You are going to absolutely love this recipe for sambar, a tamarind flavored lentil and vegetable soup!
Instant pot sambar is the perfect soup to make any time of the year because it’s fresh and light and filling all at the same time. This south Indian soup also happens to be naturally gluten-free, vegetarian, and vegan.
What is sambar?
Sambar is a popular south Indian soup that calls for Indian vegetables and toor dal (also known as split pigeon peas). It has a slightly tangy tamarind flavor and is often served for breakfast or brunch alongside idli or dosa.
I love eating sambar on its own, but when you combine it with soft and fluffy idli? Oh my goodness. It’s the absolute perfect meal.
Okay well actually…
Maybe sambar and dosa is the absolute perfect meal…
I mean, both are amazing, but if I had to choose between idli and dosa… I’d choose dosa. Thoughts?
Here’s the thing. While I really love soft and fluffy idli, you can’t beat the crunch you get from dosa. I’m not sure there is anything better than dipping pieces of crispy dosa in a bowl of hot sambar. Some of the dosa gets soft, and then some parts stay crisp. It’s just so, so good.
When it comes to serving sambar, you really can’t go wrong with either idli or dosa. And if you can’t choose between the two, then I guess you can eat sambar like soup. Or you make both, lol.
What vegetables are in sambar?
Sambar is typically made with mixed vegetables like eggplant, carrots, green beans, potatoes, okra, and drumsticks. You can use any vegetables you’d like, though.
Have you heard of drumsticks? Not like actual drumsticks, silly. I’m talking about the Indian vegetable – it’s apparently also known as moringa (though I’ve never actually heard anyone refer to this vegetable as moringa… like ever). Anyway, drumsticks are one of my favorite Indian vegetables in sambar – it’s the thick green looking thing on the left side of the picture below.
When eating drumsticks, eat the pulpy inside and then discard the fibrous exterior (it’s similar to eating artichoke leaves – use your teeth to eat the pulpy portion, then toss out the rest). I have to use my fingers to eat this vegetable, but my (south Indian) husband somehow removes the pulpy part in his mouth, which for some reason absolutely fascinates me. I weirdly enjoy watching him eat drumsticks. I’m also (very) easily amused… Anyway, try it out – go to any Indian grocery store, and you’ll see it in the frozen aisle.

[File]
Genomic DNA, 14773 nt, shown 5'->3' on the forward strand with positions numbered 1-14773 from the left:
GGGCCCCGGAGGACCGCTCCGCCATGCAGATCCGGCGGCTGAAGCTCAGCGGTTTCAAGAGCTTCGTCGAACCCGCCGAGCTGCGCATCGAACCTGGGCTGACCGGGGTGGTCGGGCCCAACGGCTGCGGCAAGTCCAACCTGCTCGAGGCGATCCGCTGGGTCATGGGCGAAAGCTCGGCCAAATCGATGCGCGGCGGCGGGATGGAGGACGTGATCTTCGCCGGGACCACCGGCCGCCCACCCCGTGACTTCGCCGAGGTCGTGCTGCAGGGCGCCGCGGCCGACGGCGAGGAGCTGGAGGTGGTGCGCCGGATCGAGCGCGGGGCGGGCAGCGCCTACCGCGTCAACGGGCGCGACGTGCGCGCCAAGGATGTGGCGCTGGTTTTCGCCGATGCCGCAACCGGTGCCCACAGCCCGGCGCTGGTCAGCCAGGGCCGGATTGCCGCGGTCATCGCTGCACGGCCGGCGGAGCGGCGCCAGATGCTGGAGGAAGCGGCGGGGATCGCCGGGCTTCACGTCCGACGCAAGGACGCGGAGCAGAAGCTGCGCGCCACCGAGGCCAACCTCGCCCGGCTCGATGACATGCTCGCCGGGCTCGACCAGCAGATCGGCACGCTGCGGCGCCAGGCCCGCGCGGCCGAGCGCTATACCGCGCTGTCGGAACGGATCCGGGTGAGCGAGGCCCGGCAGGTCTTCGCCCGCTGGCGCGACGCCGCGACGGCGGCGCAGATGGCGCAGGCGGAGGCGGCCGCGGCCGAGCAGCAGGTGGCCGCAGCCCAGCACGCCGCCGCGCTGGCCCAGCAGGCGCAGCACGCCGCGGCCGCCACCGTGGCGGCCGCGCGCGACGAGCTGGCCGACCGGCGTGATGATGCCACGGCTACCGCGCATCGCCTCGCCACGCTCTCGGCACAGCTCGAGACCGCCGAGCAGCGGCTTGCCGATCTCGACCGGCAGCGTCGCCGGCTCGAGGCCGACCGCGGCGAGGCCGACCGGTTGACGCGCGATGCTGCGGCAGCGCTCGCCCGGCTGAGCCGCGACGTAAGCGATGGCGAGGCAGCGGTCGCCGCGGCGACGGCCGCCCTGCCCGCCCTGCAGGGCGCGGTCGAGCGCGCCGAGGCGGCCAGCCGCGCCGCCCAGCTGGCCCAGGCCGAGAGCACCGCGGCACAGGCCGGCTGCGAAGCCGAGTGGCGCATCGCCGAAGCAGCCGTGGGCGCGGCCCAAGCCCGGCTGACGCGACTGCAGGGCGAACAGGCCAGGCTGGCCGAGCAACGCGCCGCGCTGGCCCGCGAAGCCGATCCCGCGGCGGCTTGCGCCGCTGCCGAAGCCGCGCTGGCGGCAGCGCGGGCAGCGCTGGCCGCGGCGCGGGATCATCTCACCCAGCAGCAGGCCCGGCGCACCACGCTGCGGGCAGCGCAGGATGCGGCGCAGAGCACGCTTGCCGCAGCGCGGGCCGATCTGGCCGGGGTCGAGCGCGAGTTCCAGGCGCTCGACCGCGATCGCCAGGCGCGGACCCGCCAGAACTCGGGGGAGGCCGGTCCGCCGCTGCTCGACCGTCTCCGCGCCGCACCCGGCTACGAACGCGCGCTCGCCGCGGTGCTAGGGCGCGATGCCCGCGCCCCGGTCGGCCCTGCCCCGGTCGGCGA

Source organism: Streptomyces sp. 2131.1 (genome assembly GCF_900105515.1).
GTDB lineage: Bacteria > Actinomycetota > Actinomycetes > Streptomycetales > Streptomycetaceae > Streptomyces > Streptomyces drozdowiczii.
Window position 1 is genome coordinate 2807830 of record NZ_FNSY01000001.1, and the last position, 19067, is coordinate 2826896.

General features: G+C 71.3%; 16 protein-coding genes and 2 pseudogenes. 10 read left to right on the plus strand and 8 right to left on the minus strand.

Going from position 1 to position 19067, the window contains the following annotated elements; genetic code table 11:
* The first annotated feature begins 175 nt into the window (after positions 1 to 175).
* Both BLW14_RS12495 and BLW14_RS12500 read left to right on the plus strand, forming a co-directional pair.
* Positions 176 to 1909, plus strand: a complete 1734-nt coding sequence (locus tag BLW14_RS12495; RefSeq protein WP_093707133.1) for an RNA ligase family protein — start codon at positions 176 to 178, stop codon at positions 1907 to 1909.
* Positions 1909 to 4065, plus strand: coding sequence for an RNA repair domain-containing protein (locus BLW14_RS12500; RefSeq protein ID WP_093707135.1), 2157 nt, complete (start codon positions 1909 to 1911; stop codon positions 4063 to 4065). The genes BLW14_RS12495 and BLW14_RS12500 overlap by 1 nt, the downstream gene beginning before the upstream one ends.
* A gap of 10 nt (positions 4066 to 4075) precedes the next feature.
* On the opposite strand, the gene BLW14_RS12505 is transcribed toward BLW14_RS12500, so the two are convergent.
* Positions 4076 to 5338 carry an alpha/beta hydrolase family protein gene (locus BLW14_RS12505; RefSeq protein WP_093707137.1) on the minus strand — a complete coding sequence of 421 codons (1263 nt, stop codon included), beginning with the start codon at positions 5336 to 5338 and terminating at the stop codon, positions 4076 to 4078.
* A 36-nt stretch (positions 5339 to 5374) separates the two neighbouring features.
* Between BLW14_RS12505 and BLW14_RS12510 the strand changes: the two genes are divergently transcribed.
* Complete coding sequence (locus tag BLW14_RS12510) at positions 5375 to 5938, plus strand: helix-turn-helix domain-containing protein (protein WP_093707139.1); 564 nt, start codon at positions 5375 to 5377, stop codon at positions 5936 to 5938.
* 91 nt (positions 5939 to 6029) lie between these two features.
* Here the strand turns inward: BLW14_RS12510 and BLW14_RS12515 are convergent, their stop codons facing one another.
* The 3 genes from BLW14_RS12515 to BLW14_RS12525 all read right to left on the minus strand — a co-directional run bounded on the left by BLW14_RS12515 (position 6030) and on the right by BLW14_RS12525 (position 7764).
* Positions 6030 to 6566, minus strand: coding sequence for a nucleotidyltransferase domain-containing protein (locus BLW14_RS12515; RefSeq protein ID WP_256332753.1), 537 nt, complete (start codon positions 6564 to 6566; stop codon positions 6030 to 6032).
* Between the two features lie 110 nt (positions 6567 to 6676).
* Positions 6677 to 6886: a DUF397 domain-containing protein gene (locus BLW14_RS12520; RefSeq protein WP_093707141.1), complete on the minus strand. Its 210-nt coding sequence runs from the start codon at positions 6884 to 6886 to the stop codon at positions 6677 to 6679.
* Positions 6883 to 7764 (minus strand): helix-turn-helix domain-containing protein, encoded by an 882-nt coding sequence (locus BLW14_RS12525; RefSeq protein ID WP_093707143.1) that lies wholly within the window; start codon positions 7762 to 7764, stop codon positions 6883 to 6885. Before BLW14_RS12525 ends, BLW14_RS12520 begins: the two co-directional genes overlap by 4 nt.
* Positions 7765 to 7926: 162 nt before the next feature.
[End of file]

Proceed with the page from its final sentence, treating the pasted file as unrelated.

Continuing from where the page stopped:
Can I use pre-made or store-bought sambar masala instead of individual spices?
Yes! If you’d like to use your own sambar blend or store-bought sambar masala, then leave out my spices and add the masala to taste.
I’ve listed individual spices for this recipe for those who don’t want to buy masala or for those who are like me and prefer to control the amount of spices used.
You’ll notice that in most of my recipes, I prefer to use individual spices rather than store-bought pre-made masalas (store-bought garam masala being the exception).
There are two main reasons that I prefer to use individual spices: I can flavor the dish to my taste, and also, this way, I can offer my blog readers consistent results. Not all spice mixes are created the same, and so if you use a masala mix, there’s a chance you may not like the outcome, whereas I have tested my recipe using the exact amount of spices listed.
That said, you can absolutely use sambar masala if you prefer to do it that way. Just make sure you like the masala mix, so you’re happy with the end result. If you do try it as written, though, let me know!
- 2 teaspoons coriander powder
- 2 teaspoons salt adjust to taste
- 1 teaspoon paprika
- ½ teaspoon turmeric
- ¼ teaspoon black pepper
- ¼ teaspoon cayenne
- ¼ teaspoon roasted cumin powder*
- 4 cups water
- 3 cups chopped mixed vegetables* see notes below
- 1 to mato chopped
- ½ onion chopped into chunks
- 1 teaspoon sugar
- 1 teaspoon tamarind paste
- Soak the split pigeon peas (toor dal) in cold water for 1 hour. Drain, rinse and set aside.
- Press the sauté button, add the oil and allow it to heat up for a minute. Add the mustard seeds and fenugreek seeds. Once the mustard seeds begin to splutter, add the curry leaves, garlic, ginger and spices. Stir, then add the remaining ingredients and mix well.
- Secure the lid, close the pressure valve and cook for 10 minutes at high pressure.
- Naturally release pressure for 15 minutes. Open the valve to release any remaining pressure.
- Serve over rice or with idli or dosa.
- *This dish is typically made with mixed vegetables like okra, eggplant, carrots, green beans, potatoes and drumsticks. You can find drumsticks, also known as moringa, in the frozen aisle of any Indian grocery store. When eating drumsticks, eat the pulpy inside and then discard the fibrous exterior (it’s kind of like eating artichoke leaves).
- To make roasted cumin powder: heat a skillet over low heat and dry roast cumin seeds (I usually do 1 cup) for 5-10 minutes, stirring occasionally until the color of the cumin changes to a dark brown. Turn off the heat and allow the cumin seeds to cool down. Place the cumin into a spice grinder and blend until smooth. Store in an airtight jar and use within 6-8 months for the most flavor.